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Tuesday, 20 October 2009

"Who needs Apollo..." (with Ted Berrigan)


File:Apollo 15 Rover, Irwin.jpg

Money is boring
Who needs ideas

Who needs hot tears
Which drown ordinary joy

Who needs Apollo 15
Not me

File:40 A15Sta8.jpg

I need the moon
To remain free

I want to go on
And to be on

A silver dollar
Still alive

File:Peace dollar.jpg

I want to be on
My human feet

Spending my days
Like sunlight, opening

The people
And talking to them

File:Apollo 15 Space Suit David Scott.jpg

Poem: TC with Ted Berrigan, August 1, 1971

Jim Irwin and the Apollo 15 LRV, before the Mons Hadley rille, Palus Putredinus (Marsh of Decay), Mare Imbrium, 31 July, 1971: photo by NASA

Apollo 15 landing site, panoramic view: photo by James Irwin, 1971 (NASA)

US Peace dollar, 1921

Apollo 15 space suit of astronaut David Scott, Smithsonian Museum, Washington, D.C.: photo by Jawed Karim, 2004


gamefaced said...

opening the people..

Phanero Noemikon said...

Well hell, stay home, I'll go be a damn astro-farmer, just cuz it'd be weird!

TC said...


Now it can be told: that curious proposal was volunteered by my collaborator.


Just east of the photo-site on the Marsh of Decay there is the memorial of the eight Fallen Astronauts, if they were actually in there it might make a good plantation spot.

Phanero Noemikon said...

Ohhh, do tel!

Hey Tom, my Grampa, Arnie Jewel Smallwood of Hobart / Lone Wolf Oklahoma got on National news in the 1970's for being a pioneer of small private sunflower farming. It was pretty cool wandering through his fields or sunflower forests to me.

on the mystic front:

i just wrote a poem using the term

now glial cells are also called


an perform a kind of weird set of shadow functions, mostly logistical, and are a separate submerged brain within
the neuronal brain.

Einstein's glial density was enhanced I've read.

We're not breeding for glial density, so space will be that much more difficult to think in
once out there.

It's a nutrient bandwidth issue,
like a bus issue.

I'm working on this with my colleagues at the Planck institoot.


TC said...

Prof. Lanny,

Every reputable Institoot needs to keep up its musical level with a good Glial Club.

Phanero Noemikon said...



xileinparadise said...

Ah, the lost art of collaboration. That poem has me looking for that series of little books pub'd around that time, from Boston, I believe, included Aram, Gerard Malanga, Ted, Ron, and yourself. They must be in storage with the rest of my NY School memorablilia. Back then a poem like that was a flare that lit up the dark night of poetry. Still has plenty of sparkle.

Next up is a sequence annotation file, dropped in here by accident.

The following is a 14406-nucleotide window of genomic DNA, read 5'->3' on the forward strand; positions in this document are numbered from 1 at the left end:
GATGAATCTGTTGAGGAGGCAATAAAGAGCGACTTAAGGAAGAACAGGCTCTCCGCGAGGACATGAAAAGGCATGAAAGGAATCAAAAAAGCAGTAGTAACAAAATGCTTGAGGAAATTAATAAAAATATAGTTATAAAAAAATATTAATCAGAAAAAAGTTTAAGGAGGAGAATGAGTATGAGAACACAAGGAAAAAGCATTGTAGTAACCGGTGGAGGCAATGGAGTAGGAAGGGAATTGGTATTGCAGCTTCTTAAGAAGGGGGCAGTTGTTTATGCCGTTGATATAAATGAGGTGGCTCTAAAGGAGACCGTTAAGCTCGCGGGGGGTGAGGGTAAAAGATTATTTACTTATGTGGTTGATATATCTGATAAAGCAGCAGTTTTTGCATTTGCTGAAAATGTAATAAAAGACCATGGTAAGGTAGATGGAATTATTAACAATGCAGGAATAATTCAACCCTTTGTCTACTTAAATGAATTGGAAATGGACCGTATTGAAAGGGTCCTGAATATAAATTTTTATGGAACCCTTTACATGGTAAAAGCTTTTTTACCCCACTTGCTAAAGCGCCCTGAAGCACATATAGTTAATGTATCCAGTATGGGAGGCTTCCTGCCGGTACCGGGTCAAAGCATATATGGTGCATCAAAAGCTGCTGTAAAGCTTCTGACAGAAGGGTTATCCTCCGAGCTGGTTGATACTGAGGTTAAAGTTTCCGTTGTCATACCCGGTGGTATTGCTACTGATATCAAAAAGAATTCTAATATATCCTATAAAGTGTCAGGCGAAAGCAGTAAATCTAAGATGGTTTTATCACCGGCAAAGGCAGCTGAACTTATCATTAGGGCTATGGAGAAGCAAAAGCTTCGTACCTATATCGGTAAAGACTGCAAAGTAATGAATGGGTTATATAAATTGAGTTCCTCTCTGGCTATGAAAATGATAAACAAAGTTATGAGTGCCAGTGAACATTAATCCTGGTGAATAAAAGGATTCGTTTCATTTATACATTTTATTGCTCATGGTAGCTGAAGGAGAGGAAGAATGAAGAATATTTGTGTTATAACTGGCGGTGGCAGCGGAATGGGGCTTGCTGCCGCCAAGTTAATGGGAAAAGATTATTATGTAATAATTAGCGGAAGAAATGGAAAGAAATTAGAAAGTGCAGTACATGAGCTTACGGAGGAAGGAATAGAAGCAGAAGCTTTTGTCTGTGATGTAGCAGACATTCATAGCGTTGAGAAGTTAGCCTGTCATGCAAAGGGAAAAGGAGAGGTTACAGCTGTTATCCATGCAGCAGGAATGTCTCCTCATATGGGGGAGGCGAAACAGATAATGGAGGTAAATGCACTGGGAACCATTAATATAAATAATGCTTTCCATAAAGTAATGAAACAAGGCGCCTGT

TC said...

Thanks, Pat. Ah, how bright and shiny the toy world of limitless American ingenuity and accomplishment once seemed!

Nowadays though the space suit looks a bit rumpled and ungainly, perhaps it's the wear and tear of all that new frontiering...

Anonymous said...

Oh I am liking such, muchly.
'I need the moon
To remain free' ditto and that last stanza beautiful, you. No I do not lie. I am loving 'opening the people and talking to them' Absolutely loving that.

Rachel said...

Wonderful poem. Collaborating, when done well, does open up all participants to create something bigger than the parts. I love it!

Anonymous said...

The moon is much more romantic when we think of it as untouched by man, unspoiled, unreachable...

TC said...

Lucy, I agree about the moon. Humans have ruined enough of the earth with their silly toys and games. I'm happy the moon is currently being left alone.

Yes, SarahA, "opening/The people/And talking to them" ... isn't that what we poets are always working on?

Rachel, what I miss most about the great age of collaborations is the simple physical fun of being in the same room with somebody, one chair, one typewriter, you do your line or two and vacate the spot, then your collaborator has a turn... and the chair is always pre-warmed.

(I know there is such a thing as e-mail collaboration these days, but it's not quite the same -- two separate computers, no pre-warmed seats...)

Elmo St. Rose said...

paraphrasing Pres. John Kennedy:

"we'll go to the moon and do the
other things too....not because it
is easy but because it is hard"

TC said...